Die Angst geht um unter den Kapitaleliten: Nicht nur seit der Oktoberrevolution, auch nach dem Zweiten Weltkrieg. Bereits 1947 meinte Trumans Chefideologe George Kennan, Moskau müsse man wirtschaftlich und militärisch in den Ruin treiben. (S. 250) Erst recht nach 1989: Es ist erwiesen, dass die USA mit Bush an der Spitze davon ausgingen, nun sei mit dem Zusammenbruch des real existierenden Sozialismus das Ende der Geschichte gekommen. Nun herrsche mit den USA als Hegemon eine allgemeine Ausgeglichenheit unter den gleichartigen Mächten, nur diejenigen, die diesen Burgfrieden stören und mit dem Marktgetriebe nicht mithalten können, seien aus der Schusslinie zu nehmen, sie seien eben Schurkenstaaten. Seit der neoliberalen Ideologie der NEUEN-WELTMACHT-ORDNUNG sei der Wohlstand für alle ausgebrochen. Man spreche deshalb vom ewigen Frieden, von Klassenharmonie, vom Ausgleich der Interessen zwischen OBEN und UNTEN. In einem Dokument, das vom stellvertretenden Verteidigungsminister Paul Wolfowitz unter Rumsfeld vorbereitet wurde, sei es das wichtigste Ziel zu verhindern, „dass ein neuer Rivale entsteht“. (S.34) Der US-Politikwissenschaftler Francis Fukuyama stellte fest, die traditionelle Gegnerschaft der Linken zum Kapitalismus und Imperialismus sei aufgelöst und der Weg zu einer Welt ohne Krieg sei frei. (S. 206) Es gäbe keine „weltpolitischen oder ideologischen Widersprüche mehr, Demokratien würden untereinander keine Kriege mehr führen, Waffengewalt würden nur gegen die Störer der Neuen Weltordnung nötig sein. Es gäbe keine ideelle Alternative zur neoliberalen Marktwirtschaft und der marktkonformen Demokratie. Man befände sich in einer Neuen Weltordnung, soziale Ungleichheiten würden „durch das Wirtschaftswachstum und über das Vehikel der neoliberalen Globalisierung der Finanz- und Waren Märkte überwunden werden“. (S. 207)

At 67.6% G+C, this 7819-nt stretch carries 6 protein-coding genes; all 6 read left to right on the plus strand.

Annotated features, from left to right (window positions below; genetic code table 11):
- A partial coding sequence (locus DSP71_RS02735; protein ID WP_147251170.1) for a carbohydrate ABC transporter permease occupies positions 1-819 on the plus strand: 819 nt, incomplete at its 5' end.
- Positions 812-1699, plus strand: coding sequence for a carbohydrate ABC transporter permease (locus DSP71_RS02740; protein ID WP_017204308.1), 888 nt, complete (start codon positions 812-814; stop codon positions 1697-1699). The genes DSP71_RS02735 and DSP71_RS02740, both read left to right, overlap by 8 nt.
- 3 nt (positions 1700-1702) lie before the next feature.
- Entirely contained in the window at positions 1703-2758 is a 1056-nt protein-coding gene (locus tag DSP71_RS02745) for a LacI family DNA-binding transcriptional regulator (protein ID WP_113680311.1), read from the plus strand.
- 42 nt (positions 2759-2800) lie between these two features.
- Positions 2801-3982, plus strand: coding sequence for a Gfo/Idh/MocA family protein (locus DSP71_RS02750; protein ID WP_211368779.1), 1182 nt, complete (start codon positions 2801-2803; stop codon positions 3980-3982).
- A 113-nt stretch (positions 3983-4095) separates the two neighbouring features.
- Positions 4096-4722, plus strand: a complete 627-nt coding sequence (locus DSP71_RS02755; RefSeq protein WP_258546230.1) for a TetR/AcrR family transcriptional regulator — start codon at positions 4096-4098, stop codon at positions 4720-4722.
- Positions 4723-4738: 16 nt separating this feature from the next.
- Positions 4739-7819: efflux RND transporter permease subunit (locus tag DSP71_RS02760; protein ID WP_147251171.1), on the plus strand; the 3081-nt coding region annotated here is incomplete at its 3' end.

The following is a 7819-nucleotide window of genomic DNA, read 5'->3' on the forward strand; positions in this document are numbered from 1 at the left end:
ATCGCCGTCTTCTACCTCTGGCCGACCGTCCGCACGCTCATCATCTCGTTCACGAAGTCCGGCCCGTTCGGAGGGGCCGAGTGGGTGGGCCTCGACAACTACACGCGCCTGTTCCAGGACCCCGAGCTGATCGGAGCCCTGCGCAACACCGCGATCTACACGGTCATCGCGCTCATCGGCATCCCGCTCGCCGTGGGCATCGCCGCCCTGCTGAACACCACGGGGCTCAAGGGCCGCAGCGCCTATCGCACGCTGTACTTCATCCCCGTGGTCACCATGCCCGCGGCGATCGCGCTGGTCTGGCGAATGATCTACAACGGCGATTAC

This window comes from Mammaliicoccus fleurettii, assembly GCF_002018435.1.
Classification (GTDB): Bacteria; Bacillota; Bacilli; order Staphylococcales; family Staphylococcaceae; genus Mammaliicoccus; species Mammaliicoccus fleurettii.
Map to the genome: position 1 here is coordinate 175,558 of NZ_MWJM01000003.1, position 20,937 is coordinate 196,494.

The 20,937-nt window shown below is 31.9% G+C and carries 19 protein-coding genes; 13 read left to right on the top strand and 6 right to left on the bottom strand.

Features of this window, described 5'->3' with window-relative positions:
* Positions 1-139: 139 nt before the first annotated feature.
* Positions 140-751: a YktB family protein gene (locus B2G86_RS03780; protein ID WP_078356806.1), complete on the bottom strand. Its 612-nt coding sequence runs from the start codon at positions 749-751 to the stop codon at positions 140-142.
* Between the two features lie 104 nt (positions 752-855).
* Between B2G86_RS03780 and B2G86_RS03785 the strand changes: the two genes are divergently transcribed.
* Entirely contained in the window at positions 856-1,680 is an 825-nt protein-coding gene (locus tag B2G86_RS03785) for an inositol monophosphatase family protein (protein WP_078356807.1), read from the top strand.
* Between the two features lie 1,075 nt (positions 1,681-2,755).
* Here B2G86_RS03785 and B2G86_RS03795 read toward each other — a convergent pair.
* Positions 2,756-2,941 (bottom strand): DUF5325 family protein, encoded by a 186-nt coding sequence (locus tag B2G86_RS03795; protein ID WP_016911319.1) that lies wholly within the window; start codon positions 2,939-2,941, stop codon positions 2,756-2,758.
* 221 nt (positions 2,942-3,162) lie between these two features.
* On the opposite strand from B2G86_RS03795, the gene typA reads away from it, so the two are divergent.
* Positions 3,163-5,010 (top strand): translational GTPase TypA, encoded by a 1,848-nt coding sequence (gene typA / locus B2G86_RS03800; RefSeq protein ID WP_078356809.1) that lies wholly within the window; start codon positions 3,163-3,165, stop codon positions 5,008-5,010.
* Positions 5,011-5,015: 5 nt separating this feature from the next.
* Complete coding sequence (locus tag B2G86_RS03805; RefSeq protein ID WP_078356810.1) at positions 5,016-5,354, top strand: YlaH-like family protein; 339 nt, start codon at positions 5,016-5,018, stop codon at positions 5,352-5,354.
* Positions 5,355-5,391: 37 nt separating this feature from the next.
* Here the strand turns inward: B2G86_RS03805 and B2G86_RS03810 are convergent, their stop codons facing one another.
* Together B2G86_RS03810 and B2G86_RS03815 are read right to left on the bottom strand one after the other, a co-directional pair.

Diese unglaubliche, aber im Interesse der Kapitalmächte durchaus verständliche Verkehrung der Realitäten – wie geistesverwandt doch mit der Bundeskanzlerin Merkel, lässt die gesamte Propaganda der westlichen Wertegemeinschaft in einem glasklaren Licht erscheinen: Es gibt keine Ausflucht aus dem Widerspruch zwischen gesellschaftlicher Produktion und privater Aneignung. Wer daran rüttelt, ist ein Störer, ein Gefährder.
Auf Seite 99 finden wir eine Definition des Tiefen Staates: Er bestehe nicht nur aus der gesamten Regierung, er sei „eine Mischung aus nationalen Sicherheits- und Strafverfolgungsbehörden plus Schlüsselkomponenten anderer Regierungszweige“. Auf Seite 42 heißt es, er sei, bezogen auf die USA, „eine Mischung aus nationalen Sicherheits- und Strafverfolgungsbehörden, dem Verteidigungs-, Außen- und Justizministerium, dem Ministerium für Innere Sicherheit, der CIA und dem Finanzministerium.
Die Tricks der Superreichen
Die Propagandamaschinerie arbeitet mit Methoden, die man als verbrecherische Tricks bezeichnen kann. Es ist den Autoren dafür zu danken, dass aus den oben genannten Gründen klar hervorgeht: Dem so dienenden Gemeinwohl geht es in der Politik „vorrangig um den Schutz der Eigentumsordnung und dass bei der Wahl der politischen Repräsentanten der Meinung der Bürger kein besonderes Gewicht zukommen könne. Die Eliten wüssten besser, was für das Volk gut sei, als das Volk selbst“. (S. 51) Beim Umverteilen von unten nach oben sei Demokratie im Wege, ja der Hauptfeind. (S. 59)
So ist erklärlich, dass die Manipulation des Volkes mit allen Mitteln dazu dient, lediglich die „lösbaren“ Symptome der Widersprüche zu benennen, ja, die Arbeitslosigkeit als „Ergebnis von Faulheit“, die Arbeitslosen als „Humanschrott“ zu diffamieren. (S. 75) Und wörtlich: „Alle Techniken der Ausgrenzung, Demütigung, Manipulation, Denunziation, Entsolidarisierung, Indoktrination, Propaganda sowie der psychologischen Kriegsführung werden eingesetzt, um die herrschende Eigentumsordnung zu zementieren.“